[standards-jig] Re: [Foundation] Last Minute JEP 78 Concerns

Tijl Houtbeckers thoutbeckers at splendo.com
Tue May 27 20:05:01 UTC 2003


Dave Smith <dizzyd at jabber.org> wrote on 27-5-2003 21:56:04:
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>On Tuesday, May 27, 2003, at 13:23 America/Denver, Tijl Houtbeckers 
>wrote:
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>> The "amount" we win with this is very small. It doesn't protect your
>> own jabber account, and if you use the same password for another 
>> jabber account it doesn't protect that either. On top of that, any 
>> other program that uses the same mechanism is vonurable too. Or is 
>> it part of the plan that all non-jabber developers will recognize 
>> what a bad idea it is and never implement it?
>
>Ouch.
>
>Look, the idea here is to fix something that should have been fixed a 
>long time ago. This isn't rocket science. It is neither less, nor more 
>secure for authentication/registration than the current method -- but 
>it DOES provide A way to avoid storing a password in plaintext.
>
>For those of you who are saying "it _just_ obscurity", consider that 
>it's important that we don't store plaintext passwords for the SAME 
>reason that *nix doesn't store plaintext passwords. Even if people 
>know the hash, it doesn't do them a whole lot of good.

Unix doesn't use the hash as authenitcation. It only uses a hash to 
store the password. Once you use the hash to authenticate you lose most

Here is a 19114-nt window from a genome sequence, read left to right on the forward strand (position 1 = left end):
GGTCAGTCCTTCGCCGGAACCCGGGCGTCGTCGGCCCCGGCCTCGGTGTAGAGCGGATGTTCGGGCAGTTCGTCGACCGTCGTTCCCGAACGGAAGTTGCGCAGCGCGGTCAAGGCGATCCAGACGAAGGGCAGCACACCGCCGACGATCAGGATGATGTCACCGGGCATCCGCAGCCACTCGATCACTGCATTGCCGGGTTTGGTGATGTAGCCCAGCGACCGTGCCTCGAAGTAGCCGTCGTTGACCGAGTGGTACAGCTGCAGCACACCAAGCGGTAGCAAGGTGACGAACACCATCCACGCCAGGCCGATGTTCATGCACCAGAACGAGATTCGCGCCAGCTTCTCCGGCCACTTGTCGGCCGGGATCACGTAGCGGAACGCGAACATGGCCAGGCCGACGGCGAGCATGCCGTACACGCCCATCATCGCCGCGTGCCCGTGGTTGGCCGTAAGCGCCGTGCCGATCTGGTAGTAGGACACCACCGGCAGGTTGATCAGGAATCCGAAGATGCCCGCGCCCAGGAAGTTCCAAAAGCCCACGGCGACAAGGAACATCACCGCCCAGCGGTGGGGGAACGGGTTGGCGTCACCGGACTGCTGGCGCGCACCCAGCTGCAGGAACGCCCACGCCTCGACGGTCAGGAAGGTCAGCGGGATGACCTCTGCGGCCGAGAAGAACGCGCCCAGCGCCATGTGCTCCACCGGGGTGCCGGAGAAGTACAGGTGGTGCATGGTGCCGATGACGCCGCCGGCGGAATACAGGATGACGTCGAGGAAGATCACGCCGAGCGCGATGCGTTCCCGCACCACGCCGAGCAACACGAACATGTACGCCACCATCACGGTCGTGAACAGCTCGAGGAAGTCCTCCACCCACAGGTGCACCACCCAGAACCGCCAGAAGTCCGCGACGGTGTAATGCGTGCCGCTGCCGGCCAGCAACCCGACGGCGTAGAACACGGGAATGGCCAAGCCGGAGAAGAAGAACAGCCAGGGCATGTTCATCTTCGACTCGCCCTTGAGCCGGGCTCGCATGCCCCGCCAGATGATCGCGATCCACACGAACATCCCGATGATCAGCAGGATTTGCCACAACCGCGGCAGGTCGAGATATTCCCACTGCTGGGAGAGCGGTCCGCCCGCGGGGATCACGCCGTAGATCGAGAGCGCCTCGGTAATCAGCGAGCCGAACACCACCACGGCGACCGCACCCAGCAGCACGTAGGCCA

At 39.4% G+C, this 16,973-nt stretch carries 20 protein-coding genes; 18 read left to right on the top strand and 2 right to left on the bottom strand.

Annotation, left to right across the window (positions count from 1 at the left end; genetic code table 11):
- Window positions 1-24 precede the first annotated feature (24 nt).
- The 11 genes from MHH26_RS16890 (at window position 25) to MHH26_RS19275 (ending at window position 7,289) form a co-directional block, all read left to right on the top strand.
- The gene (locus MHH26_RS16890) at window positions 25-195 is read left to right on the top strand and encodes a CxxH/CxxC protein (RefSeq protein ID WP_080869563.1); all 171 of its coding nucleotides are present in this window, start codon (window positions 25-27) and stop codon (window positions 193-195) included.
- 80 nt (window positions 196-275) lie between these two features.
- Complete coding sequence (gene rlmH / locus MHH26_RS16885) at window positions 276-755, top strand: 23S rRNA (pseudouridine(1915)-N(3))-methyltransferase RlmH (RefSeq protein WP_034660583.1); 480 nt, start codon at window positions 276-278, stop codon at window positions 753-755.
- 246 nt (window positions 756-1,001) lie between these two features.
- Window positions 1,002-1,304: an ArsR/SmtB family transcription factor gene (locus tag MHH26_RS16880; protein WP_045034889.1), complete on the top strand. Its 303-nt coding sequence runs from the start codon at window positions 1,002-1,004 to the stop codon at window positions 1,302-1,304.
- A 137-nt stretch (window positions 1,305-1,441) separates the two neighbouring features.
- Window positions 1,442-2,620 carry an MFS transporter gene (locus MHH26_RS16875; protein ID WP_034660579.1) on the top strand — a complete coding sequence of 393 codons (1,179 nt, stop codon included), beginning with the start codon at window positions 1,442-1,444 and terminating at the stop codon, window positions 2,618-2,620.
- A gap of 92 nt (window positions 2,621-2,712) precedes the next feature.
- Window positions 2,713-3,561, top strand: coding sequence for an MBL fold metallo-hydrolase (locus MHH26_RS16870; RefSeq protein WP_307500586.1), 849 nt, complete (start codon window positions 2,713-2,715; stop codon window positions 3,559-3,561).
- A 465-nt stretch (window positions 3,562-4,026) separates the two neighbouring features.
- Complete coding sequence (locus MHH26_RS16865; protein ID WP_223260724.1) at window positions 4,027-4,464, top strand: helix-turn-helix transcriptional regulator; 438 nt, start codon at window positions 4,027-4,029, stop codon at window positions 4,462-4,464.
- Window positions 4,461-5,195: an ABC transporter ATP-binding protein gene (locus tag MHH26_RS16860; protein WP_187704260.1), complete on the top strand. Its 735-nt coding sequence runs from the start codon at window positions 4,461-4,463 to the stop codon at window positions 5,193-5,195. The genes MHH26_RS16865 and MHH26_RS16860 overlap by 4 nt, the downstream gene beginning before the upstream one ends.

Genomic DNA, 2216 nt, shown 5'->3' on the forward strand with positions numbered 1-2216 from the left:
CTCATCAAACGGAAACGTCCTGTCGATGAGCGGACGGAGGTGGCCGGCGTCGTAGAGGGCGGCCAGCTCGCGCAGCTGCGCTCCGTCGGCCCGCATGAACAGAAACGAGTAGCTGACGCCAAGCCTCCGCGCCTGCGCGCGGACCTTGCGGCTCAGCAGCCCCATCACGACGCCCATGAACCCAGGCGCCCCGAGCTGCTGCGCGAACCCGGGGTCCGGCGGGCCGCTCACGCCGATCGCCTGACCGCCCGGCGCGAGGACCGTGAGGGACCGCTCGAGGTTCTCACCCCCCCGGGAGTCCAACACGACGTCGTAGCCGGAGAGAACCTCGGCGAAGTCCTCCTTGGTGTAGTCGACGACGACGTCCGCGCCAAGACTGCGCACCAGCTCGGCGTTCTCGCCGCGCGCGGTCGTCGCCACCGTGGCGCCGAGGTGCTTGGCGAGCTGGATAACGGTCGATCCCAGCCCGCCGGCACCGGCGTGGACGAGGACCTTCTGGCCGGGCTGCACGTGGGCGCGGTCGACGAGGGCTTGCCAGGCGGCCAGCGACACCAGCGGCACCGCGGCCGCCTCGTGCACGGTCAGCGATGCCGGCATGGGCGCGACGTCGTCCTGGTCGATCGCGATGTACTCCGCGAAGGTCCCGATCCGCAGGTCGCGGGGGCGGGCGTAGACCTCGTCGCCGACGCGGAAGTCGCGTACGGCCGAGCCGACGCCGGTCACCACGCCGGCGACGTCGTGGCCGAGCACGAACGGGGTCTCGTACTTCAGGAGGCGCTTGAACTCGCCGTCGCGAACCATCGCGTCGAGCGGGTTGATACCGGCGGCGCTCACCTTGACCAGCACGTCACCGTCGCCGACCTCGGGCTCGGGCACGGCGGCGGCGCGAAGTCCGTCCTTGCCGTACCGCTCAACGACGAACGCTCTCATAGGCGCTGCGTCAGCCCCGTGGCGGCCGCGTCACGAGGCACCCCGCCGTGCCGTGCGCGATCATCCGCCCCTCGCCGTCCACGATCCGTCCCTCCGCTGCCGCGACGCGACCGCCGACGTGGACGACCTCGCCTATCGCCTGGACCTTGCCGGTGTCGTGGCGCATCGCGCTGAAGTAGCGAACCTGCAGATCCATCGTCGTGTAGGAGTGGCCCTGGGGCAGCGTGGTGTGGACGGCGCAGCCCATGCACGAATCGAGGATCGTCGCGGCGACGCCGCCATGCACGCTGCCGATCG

of the advantages of not storing the password in plaintext. Imagine 
*NIX would allow me to authenticate using the hash it actually stores. 
That would mean that if I'm the BOFH at a *NIX server where you have a 
shell acount I could log into every other shell accounts you have where 
you use the same password. In other words, there's a good reason *NIX 
does exactly *not* what you propose here. 

The *least* you could do, is concat a random key to the password before 
you hash it and store both the hash and the random key in the database, 
and send this key to the client before it SHA1's the password. Then you 
at least protect other accounts on the server (unless the admin changes 
the password, wich you would notice),and other servers/applications. 
Then we solve some actual issues, without having to worry other people 
will think it's a good idea. 

-- 
Tijl Houtbeckers
Software Engineer @ Splendo
The Netherlands




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